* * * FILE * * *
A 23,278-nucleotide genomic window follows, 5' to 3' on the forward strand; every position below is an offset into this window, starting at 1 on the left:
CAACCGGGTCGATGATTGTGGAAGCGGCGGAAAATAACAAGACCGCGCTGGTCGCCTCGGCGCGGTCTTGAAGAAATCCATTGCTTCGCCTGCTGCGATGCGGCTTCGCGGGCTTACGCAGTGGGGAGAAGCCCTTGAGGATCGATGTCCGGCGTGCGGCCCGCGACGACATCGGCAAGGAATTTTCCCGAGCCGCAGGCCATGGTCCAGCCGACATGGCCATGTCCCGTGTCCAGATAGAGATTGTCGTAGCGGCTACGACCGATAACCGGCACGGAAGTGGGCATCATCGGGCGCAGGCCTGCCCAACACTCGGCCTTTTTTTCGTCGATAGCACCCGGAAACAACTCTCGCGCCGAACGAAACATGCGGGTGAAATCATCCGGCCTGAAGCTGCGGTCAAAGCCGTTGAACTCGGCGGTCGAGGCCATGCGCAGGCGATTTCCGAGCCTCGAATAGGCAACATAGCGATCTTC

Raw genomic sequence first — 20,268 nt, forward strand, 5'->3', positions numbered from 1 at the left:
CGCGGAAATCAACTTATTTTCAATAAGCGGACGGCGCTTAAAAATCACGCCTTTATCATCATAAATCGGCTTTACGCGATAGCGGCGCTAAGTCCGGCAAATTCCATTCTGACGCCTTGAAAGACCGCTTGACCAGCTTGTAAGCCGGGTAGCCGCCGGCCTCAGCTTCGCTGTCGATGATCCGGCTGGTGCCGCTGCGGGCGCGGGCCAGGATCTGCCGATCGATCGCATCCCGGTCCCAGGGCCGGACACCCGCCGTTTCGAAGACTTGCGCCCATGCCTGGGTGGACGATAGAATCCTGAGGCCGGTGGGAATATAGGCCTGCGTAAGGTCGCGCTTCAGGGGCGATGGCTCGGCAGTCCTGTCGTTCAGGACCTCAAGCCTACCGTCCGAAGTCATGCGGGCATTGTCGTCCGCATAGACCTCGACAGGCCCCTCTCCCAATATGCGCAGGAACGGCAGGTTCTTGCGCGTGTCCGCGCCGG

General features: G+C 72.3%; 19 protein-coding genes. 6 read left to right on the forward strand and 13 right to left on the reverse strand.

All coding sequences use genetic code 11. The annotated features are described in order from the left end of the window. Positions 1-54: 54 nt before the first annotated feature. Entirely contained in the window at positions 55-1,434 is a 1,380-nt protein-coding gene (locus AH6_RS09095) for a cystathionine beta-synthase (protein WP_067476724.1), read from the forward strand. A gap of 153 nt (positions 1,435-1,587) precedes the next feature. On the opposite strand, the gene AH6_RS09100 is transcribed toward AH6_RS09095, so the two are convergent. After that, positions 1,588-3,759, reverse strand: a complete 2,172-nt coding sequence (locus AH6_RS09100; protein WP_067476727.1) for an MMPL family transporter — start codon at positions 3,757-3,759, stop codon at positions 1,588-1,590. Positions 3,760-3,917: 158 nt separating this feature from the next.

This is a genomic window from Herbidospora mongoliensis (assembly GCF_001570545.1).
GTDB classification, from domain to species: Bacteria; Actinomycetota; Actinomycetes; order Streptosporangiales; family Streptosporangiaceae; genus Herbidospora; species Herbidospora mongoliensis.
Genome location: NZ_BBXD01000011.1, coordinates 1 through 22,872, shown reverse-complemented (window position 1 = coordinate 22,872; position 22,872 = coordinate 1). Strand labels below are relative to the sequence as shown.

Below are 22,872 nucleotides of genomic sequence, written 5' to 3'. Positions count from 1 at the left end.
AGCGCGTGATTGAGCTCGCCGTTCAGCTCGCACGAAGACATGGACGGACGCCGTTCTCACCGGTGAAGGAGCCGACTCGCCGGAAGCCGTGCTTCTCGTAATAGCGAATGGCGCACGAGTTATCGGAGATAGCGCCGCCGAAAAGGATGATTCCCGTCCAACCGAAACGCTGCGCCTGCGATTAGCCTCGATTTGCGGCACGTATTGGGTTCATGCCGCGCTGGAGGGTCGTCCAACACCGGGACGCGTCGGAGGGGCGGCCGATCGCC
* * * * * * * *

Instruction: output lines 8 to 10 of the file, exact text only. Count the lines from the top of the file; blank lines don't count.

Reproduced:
GTDB classification, from domain to species: Bacteria; Actinomycetota; Actinomycetes; order Streptosporangiales; family Streptosporangiaceae; genus Herbidospora; species Herbidospora mongoliensis.
Genome location: NZ_BBXD01000011.1, coordinates 1 through 22,872, shown reverse-complemented (window position 1 = coordinate 22,872; position 22,872 = coordinate 1). Strand labels below are relative to the sequence as shown.

Below are 22,872 nucleotides of genomic sequence, written 5' to 3'. Positions count from 1 at the left end.